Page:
A university technical college in Birmingham has become the first school in the country to install always-on, 360-degree cameras in all of its 28 classrooms.
Aston University Engineering Academy, which caters to just over 600 14- to 19-year-olds, officially launched the video equipment at an event at the UTC on July 18.
AUEA has been sponsored by ONVU Learning, creators of the camera system, to trial it over the past academic year, with the aim of helping teachers to review and improve their performance.
Putting the teacher in control would appear to mean that the school does not become the data controller of the footage, but that does not mean that the school can abdicate all responsibility
But while senior staff at the UTC are enthusiastic about the new technology, other experts have questioned some of the risks it may present.
The 360-degree classroom footage is owned by the teachers, who can zoom in to specific parts of the classroom to reflect on the success of their lessons. They can also share clips with a coach from ONVU Learning to get feedback and suggestions for improvement.
Principal Daniel Locke-Wheaton said he believes the cameras will help with recruitment and retention, allowing teachers to have “ownership and control” over their lessons and instilling a “climate of sharing advice”.
“The footage belongs to the members of staff,” he added, “I don’t even see it myself.”
Vice-principal David Chapman said the always-rolling cameras remove the “Hawthorne effect” of standard teacher observations, where the presence of an observer influences the behaviour of students and teachers.
“Even the fact of a senior leader walking into the classroom to sit at the back can completely alter the dynamic,” he said.
The cost of the camera system is currently £4,500 per classroom and ONVU recommends it is used across three to eight rooms, with a focus on helping newly qualified teachers to hone their skills. Discounts are offered on a case-to-case basis and the company is developing a rental scheme to deliver from September.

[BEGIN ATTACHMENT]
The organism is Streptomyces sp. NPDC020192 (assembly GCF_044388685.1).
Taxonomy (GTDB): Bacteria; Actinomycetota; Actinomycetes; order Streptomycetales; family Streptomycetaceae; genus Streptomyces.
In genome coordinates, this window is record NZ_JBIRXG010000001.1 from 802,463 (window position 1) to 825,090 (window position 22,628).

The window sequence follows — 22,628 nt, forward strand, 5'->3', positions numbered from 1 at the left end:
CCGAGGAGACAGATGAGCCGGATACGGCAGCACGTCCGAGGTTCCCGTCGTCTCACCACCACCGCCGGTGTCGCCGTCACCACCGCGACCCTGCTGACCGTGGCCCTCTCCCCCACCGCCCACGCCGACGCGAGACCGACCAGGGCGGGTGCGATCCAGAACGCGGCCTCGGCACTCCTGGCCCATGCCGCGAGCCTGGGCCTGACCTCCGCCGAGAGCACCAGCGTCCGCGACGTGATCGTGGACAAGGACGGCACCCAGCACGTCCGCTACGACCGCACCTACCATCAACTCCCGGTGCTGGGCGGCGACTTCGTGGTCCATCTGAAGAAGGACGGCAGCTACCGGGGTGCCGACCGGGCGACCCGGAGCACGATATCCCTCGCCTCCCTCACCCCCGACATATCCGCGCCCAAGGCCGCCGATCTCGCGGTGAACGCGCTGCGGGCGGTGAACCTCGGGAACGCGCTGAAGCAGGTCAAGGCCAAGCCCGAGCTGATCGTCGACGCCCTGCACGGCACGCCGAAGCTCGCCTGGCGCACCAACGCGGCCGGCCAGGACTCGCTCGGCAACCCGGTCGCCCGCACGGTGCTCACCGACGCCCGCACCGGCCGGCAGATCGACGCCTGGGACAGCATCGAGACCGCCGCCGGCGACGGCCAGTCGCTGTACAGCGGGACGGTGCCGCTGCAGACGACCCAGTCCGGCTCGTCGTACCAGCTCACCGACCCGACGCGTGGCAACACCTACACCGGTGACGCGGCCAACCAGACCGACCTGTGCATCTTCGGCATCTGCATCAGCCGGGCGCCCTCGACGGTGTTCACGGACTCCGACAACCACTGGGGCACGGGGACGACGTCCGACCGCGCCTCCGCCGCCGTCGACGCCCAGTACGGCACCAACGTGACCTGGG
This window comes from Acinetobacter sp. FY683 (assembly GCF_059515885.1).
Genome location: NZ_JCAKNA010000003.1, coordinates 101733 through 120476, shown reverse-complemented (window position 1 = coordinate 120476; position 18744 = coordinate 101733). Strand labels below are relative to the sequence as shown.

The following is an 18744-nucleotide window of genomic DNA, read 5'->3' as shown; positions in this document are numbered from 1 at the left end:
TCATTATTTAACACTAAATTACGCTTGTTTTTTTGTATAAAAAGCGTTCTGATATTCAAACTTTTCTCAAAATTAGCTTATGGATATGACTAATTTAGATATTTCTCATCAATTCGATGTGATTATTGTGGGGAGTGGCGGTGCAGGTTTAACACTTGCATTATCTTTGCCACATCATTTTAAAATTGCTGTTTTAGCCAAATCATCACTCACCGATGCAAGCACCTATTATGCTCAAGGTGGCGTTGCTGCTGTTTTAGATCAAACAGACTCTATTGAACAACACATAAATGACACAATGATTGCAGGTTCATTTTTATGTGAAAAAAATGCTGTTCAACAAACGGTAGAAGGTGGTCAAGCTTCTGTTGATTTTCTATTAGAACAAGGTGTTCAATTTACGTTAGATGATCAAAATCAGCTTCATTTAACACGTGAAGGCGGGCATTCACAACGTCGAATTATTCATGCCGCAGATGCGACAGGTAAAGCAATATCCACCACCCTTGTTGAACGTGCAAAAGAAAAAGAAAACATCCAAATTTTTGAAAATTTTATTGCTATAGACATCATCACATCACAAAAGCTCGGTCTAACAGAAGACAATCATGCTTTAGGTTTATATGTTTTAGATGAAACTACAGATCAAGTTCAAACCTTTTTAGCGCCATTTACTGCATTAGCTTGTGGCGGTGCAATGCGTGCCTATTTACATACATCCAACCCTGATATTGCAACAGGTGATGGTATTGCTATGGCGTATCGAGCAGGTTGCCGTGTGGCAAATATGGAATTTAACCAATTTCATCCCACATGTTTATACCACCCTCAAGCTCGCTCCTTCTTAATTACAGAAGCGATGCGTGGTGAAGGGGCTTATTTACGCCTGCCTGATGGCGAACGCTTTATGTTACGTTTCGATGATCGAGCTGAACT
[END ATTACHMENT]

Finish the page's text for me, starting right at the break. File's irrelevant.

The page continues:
Kate Grimley Evans, head of the information law team at Stone King LLP, said schools should seek specialist data protection advice and carry out an impact assessment of privacy risks before installing the cameras.
“Putting the teacher in control would appear to mean that the school does not become the data controller of the footage, but that does not mean that the school can abdicate all responsibility,” she said.
“If there are risks to the personal data of pupils, that will become a potential safeguarding issue.”
Dawn Jotham, product development lead for education at Educare, a company that provides training on safeguarding, warned schools to be “cautious” about installing the technology.
It is important to ensure teachers don’t feel mistrusted by the oversight and pupils are not made uncomfortable, she said.
“We would also question if the personal data is secure – have confidentiality agreements been signed? Has consent been given? Settings should ask how those children who should not be filmed for legal reasons be protected.”
Steven Forbes, security, compliance and online safety specialist at information technology company RM Education, said the innovative approach offered “clear advantages”, such as being able to review how engaged pupils are in lessons.
But schools will need to have clear guidance for pupils, teachers and parents on how the footage will be used, he added.
“With clear policy and guidelines, it could be a fantastic tool, but it could also open schools up to a plethora of privacy issues that they may not be prepared for.”